At the time the D2H was out but the 4mp wasn’t what I was looking for so battery,lag and image quality aside I went to the D1x. The D2H serves it’s market extremely well I think with a manageable image size from a speed perspective and greatly improved battery system, color representation and the shutter Lag improvement. I haven’t shot with one this is just from what I read. I believe if the D2Hs was 6mp it would have swept the fence sitters to their side.

The D2X is an incredible camera based on what I read and hear and I am looking forward to getting one, once it’s replacement comes out. All things considered I have been tempted to switch because of quality but I can still make some nice images with the D1X. Forget 3 frames per second, you’ll get better images shooting single images but you really have to work at it.

I’m getting a 17-55 tomorrow and that is as excited as I have been about equipment since word of the D2H first leaked out. It’s all personal preferrence. I wish they had better apparell ;)


by Ken Murray | 28 Jul 2005 18:07 (ed. Jul 28 2005) | Broomfield, Colorado, United States | | Report spam→
The 17-55 is one of the finest lenses ever made.  I really miss that lens…

The D2X is an okay camera, but it’s not a well-rounded photojournalist camera.  It tops out at ISO800 and the noise is just as bad as the D2H above that.  

There are folks at the newspaper that I shoot for that still shoot with the D1H because it works better than the D2H.

by David Harpe | 28 Jul 2005 19:07 | Louisville, United States | | Report spam→
I only used the D2H for digital work, and I never abuse my cameras.  My D2H had a problem last December, I had that particular Nikon for about 8 months, the meter was stuck on f 5.6 1/15 of second.  I had to cover the Barcelona Dakar Rally in 2 weeks, so I sorta flipped out.  I phoned the Nikon office in BCN, and because of Christmas they expected a turn around time of 3 weeks.  I was a little upset, but I called back a little later and explained I was a professional and I really need this camera fixed now, and its not fixing a 3000 point and shoot camera.  They, BCN staff, responded with an O.K, bring it in the next day, 48 hours later, fixed, cleaned, and back in my hands working ever since.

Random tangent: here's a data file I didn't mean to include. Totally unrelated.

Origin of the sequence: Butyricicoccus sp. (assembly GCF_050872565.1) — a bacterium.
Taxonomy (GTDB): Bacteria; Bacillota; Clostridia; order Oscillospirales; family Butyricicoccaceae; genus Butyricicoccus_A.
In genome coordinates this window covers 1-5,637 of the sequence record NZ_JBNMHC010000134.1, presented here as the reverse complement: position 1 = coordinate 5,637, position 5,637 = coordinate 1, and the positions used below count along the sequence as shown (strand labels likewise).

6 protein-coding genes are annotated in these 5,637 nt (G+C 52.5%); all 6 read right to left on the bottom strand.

So for me, the Nikon guys in BCN did a great job, fast turn around, great support.  They have my loyalty and confidence.  Oh, still under warranty, didn’t pay a dime, but they would of charged 350.00 euros for the fix.  I rarely go to ISO 800, ISO 200 – 400 has been the normal range from daily, football at Camp Nou, Fashion Shows, low light music, etc.  If I need more light, put on the flash, and least that is how I work.

by [former member] | 28 Jul 2005 19:07 | boston, United States | | Report spam→
The same thing happened to my D2H with the lightmeter. Is a factory problem. They change main circuit and that is. Many users had the same problems around the world.

by [former member] | 28 Jul 2005 19:07 | Santiago, Chile | | Report spam→
The biggest frustration, collectively, is the lack of a full frame sensor on an affordable camera — pricewise, the Canon MkII Ds is way out of range for most of us.

I have used all manner of Nikon and Canon digital cameras, and I must say, since I have all the Canon lenses, flashes and being a Canon film shooter as well, that I am very happy with two of the so-called prosumer cameras, the D60 — which is very quiet, and the 20D, which is a remarkable powerhouse with exceptional image quality.

Drawbacks for both, feels flimsy. Advantages: very lightweight, so you can carry two with lenses and not break your back. The reality is that they are actually very durable cameras, as I have shot them in extreme situations vis a vis conflict/war stories over an extended duration, beat them up, dropped them, but they continue to function flawlessly.

This is not a plug for Canon, as I have heard similar war stories related to the Nikon D100 and D70. The image quality, light weight of all these cameras, not to mention the relatively low price, has been the selling point. We all want to see these qualities in future cameras, with full frame sensors, but I’m afraid that won’t happen for at least 2 more years. A little off-topic: I don’t know about your specific requirements, but unless you’re shooting sports, who needs 5 or 8 frames a second? That makes us lazy. Photojournalists should try to shoot one frame/when we need to.

Regarding ISOs, the D60 works best at 400 ISO or lower, and the 20D at 800 or lower. Anything above that, the noise becomes a problem.

A tip: if you ever find yourself in such a low light situation where you are tempted to shoot a higher ISO because you’re not comfortable with a slower shutter speed, just switch to RAW, keep it at the top ISOs I just mentioned, then underexpose up to -1 to -1.5 f stops (maximum), then correct the exposure in Photoshop CS or CS2, and the image will be fine, with just a hint of noise, but nothing like the noise you would get at setting the camera to the upper ISO settings.

by [former member] | 28 Jul 2005 20:07 (ed. Jul 28 2005) | New York City, United States | | Report spam→
the fight between Canon and Nikon is the same as the fight between Mac’s an PC’s , i know people that has done GREAT work using CANON but also know people that had the same success with NIKON!

some people do amazing things on their pc’s also … despise the “macnization” of the world … BUT one thing is true though!
COCA COLA beats the shit out of PEPSI in its flavor and its ability to make you WOW when you take large gulps of it ! , specially after running or doing some physical activity , like going to B&H .